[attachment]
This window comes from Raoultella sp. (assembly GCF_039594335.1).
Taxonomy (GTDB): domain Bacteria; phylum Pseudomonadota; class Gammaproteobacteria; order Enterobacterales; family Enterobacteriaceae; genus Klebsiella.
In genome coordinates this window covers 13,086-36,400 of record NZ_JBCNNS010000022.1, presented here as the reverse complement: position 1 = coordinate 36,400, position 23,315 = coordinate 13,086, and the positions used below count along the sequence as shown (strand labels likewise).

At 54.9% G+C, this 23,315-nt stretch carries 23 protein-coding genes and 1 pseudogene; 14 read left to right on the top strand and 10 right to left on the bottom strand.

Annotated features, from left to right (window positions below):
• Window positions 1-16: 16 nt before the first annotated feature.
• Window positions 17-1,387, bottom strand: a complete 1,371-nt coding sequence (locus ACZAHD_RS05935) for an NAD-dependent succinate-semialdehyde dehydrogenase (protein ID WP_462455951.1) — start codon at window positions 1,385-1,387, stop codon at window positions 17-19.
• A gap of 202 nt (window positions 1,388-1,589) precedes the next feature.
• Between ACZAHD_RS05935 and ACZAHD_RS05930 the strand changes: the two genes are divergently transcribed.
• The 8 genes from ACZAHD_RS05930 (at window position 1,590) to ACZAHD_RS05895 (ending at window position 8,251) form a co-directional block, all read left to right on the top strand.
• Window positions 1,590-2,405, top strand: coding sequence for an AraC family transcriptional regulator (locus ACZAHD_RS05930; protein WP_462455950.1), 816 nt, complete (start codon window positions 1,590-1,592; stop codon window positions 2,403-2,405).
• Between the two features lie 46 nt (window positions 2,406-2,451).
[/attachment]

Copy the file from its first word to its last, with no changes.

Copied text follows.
This window comes from Raoultella sp. (assembly GCF_039594335.1).
Taxonomy (GTDB): domain Bacteria; phylum Pseudomonadota; class Gammaproteobacteria; order Enterobacterales; family Enterobacteriaceae; genus Klebsiella.
In genome coordinates this window covers 13,086-36,400 of record NZ_JBCNNS010000022.1, presented here as the reverse complement: position 1 = coordinate 36,400, position 23,315 = coordinate 13,086, and the positions used below count along the sequence as shown (strand labels likewise).

At 54.9% G+C, this 23,315-nt stretch carries 23 protein-coding genes and 1 pseudogene; 14 read left to right on the top strand and 10 right to left on the bottom strand.

Annotated features, from left to right (window positions below):
• Window positions 1-16: 16 nt before the first annotated feature.
• Window positions 17-1,387, bottom strand: a complete 1,371-nt coding sequence (locus ACZAHD_RS05935) for an NAD-dependent succinate-semialdehyde dehydrogenase (protein ID WP_462455951.1) — start codon at window positions 1,385-1,387, stop codon at window positions 17-19.
• A gap of 202 nt (window positions 1,388-1,589) precedes the next feature.
• Between ACZAHD_RS05935 and ACZAHD_RS05930 the strand changes: the two genes are divergently transcribed.
• The 8 genes from ACZAHD_RS05930 (at window position 1,590) to ACZAHD_RS05895 (ending at window position 8,251) form a co-directional block, all read left to right on the top strand.
• Window positions 1,590-2,405, top strand: coding sequence for an AraC family transcriptional regulator (locus ACZAHD_RS05930; protein WP_462455950.1), 816 nt, complete (start codon window positions 1,590-1,592; stop codon window positions 2,403-2,405).
• Between the two features lie 46 nt (window positions 2,406-2,451).